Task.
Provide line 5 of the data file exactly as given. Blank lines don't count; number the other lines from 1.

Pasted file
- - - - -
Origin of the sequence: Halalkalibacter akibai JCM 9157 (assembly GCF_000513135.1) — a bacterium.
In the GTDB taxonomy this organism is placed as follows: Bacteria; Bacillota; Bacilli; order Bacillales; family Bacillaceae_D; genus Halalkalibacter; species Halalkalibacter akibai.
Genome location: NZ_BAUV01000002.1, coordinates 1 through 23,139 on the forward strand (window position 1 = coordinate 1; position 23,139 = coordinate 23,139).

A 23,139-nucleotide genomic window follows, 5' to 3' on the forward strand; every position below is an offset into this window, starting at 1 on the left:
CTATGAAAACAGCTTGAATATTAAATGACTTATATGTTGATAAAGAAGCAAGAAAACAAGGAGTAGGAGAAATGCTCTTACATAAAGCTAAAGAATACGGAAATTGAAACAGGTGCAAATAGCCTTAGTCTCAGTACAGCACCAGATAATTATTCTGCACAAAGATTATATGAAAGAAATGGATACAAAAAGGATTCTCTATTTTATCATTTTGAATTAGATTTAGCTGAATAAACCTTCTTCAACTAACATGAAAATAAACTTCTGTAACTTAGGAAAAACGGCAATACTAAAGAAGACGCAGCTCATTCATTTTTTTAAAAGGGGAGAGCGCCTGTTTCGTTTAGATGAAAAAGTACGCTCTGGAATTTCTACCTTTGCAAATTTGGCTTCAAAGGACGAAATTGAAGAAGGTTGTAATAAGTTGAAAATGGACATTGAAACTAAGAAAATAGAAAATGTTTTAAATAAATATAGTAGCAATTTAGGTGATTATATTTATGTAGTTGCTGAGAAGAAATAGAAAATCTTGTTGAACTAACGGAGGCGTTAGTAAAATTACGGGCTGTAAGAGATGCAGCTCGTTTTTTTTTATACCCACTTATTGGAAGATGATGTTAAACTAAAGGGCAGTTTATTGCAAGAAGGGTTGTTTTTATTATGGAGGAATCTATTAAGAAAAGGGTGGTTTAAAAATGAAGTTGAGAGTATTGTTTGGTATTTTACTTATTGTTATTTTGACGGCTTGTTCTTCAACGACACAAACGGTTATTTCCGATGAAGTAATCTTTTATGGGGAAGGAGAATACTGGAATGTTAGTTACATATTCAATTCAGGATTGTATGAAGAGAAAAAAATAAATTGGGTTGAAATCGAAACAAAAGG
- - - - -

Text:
CTATGAAAACAGCTTGAATATTAAATGACTTATATGTTGATAAAGAAGCAAGAAAACAAGGAGTAGGAGAAATGCTCTTACATAAAGCTAAAGAATACGGAAATTGAAACAGGTGCAAATAGCCTTAGTCTCAGTACAGCACCAGATAATTATTCTGCACAAAGATTATATGAAAGAAATGGATACAAAAAGGATTCTCTATTTTATCATTTTGAATTAGATTTAGCTGAATAAACCTTCTTCAACTAACATGAAAATAAACTTCTGTAACTTAGGAAAAACGGCAATACTAAAGAAGACGCAGCTCATTCATTTTTTTAAAAGGGGAGAGCGCCTGTTTCGTTTAGATGAAAAAGTACGCTCTGGAATTTCTACCTTTGCAAATTTGGCTTCAAAGGACGAAATTGAAGAAGGTTGTAATAAGTTGAAAATGGACATTGAAACTAAGAAAATAGAAAATGTTTTAAATAAATATAGTAGCAATTTAGGTGATTATATTTATGTAGTTGCTGAGAAGAAATAGAAAATCTTGTTGAACTAACGGAGGCGTTAGTAAAATTACGGGCTGTAAGAGATGCAGCTCGTTTTTTTTTATACCCACTTATTGGAAGATGATGTTAAACTAAAGGGCAGTTTATTGCAAGAAGGGTTGTTTTTATTATGGAGGAATCTATTAAGAAAAGGGTGGTTTAAAAATGAAGTTGAGAGTATTGTTTGGTATTTTACTTATTGTTATTTTGACGGCTTGTTCTTCAACGACACAAACGGTTATTTCCGATGAAGTAATCTTTTATGGGGAAGGAGAATACTGGAATGTTAGTTACATATTCAATTCAGGATTGTATGAAGAGAAAAAAATAAATTGGGTTGAAATCGAAACAAAAGG